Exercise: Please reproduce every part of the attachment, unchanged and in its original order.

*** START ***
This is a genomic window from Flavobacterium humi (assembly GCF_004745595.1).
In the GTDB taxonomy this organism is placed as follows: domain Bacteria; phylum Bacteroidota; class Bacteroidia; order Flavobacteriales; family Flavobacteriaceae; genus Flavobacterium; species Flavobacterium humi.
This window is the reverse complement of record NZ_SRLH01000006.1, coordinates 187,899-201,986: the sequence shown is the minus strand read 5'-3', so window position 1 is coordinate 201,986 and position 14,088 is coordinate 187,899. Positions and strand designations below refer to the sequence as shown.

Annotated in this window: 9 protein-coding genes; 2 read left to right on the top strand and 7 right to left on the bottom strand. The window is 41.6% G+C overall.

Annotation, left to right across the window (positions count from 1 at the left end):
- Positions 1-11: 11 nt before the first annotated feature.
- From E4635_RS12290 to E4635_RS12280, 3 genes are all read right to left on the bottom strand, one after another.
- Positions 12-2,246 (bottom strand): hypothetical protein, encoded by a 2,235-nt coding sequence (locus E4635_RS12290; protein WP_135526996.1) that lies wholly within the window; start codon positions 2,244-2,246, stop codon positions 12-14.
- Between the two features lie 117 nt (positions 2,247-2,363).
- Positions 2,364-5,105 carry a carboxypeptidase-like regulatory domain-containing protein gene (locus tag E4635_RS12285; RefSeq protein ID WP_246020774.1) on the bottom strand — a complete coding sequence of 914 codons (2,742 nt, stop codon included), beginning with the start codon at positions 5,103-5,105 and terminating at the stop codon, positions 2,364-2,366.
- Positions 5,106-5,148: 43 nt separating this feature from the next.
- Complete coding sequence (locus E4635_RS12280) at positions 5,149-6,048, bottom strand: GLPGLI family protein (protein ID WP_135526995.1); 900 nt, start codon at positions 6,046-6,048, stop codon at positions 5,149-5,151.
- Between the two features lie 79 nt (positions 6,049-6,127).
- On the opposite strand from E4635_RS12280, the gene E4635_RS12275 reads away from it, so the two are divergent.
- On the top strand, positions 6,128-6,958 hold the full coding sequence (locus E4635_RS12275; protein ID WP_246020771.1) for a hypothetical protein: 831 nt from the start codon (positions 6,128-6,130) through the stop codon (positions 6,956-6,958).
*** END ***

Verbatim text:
This is a genomic window from Flavobacterium humi (assembly GCF_004745595.1).
In the GTDB taxonomy this organism is placed as follows: domain Bacteria; phylum Bacteroidota; class Bacteroidia; order Flavobacteriales; family Flavobacteriaceae; genus Flavobacterium; species Flavobacterium humi.
This window is the reverse complement of record NZ_SRLH01000006.1, coordinates 187,899-201,986: the sequence shown is the minus strand read 5'-3', so window position 1 is coordinate 201,986 and position 14,088 is coordinate 187,899. Positions and strand designations below refer to the sequence as shown.

Annotated in this window: 9 protein-coding genes; 2 read left to right on the top strand and 7 right to left on the bottom strand. The window is 41.6% G+C overall.

Annotation, left to right across the window (positions count from 1 at the left end):
- Positions 1-11: 11 nt before the first annotated feature.
- From E4635_RS12290 to E4635_RS12280, 3 genes are all read right to left on the bottom strand, one after another.
- Positions 12-2,246 (bottom strand): hypothetical protein, encoded by a 2,235-nt coding sequence (locus E4635_RS12290; protein WP_135526996.1) that lies wholly within the window; start codon positions 2,244-2,246, stop codon positions 12-14.
- Between the two features lie 117 nt (positions 2,247-2,363).
- Positions 2,364-5,105 carry a carboxypeptidase-like regulatory domain-containing protein gene (locus tag E4635_RS12285; RefSeq protein ID WP_246020774.1) on the bottom strand — a complete coding sequence of 914 codons (2,742 nt, stop codon included), beginning with the start codon at positions 5,103-5,105 and terminating at the stop codon, positions 2,364-2,366.
- Positions 5,106-5,148: 43 nt separating this feature from the next.
- Complete coding sequence (locus E4635_RS12280) at positions 5,149-6,048, bottom strand: GLPGLI family protein (protein ID WP_135526995.1); 900 nt, start codon at positions 6,046-6,048, stop codon at positions 5,149-5,151.
- Between the two features lie 79 nt (positions 6,049-6,127).
- On the opposite strand from E4635_RS12280, the gene E4635_RS12275 reads away from it, so the two are divergent.
- On the top strand, positions 6,128-6,958 hold the full coding sequence (locus E4635_RS12275; protein ID WP_246020771.1) for a hypothetical protein: 831 nt from the start codon (positions 6,128-6,130) through the stop codon (positions 6,956-6,958).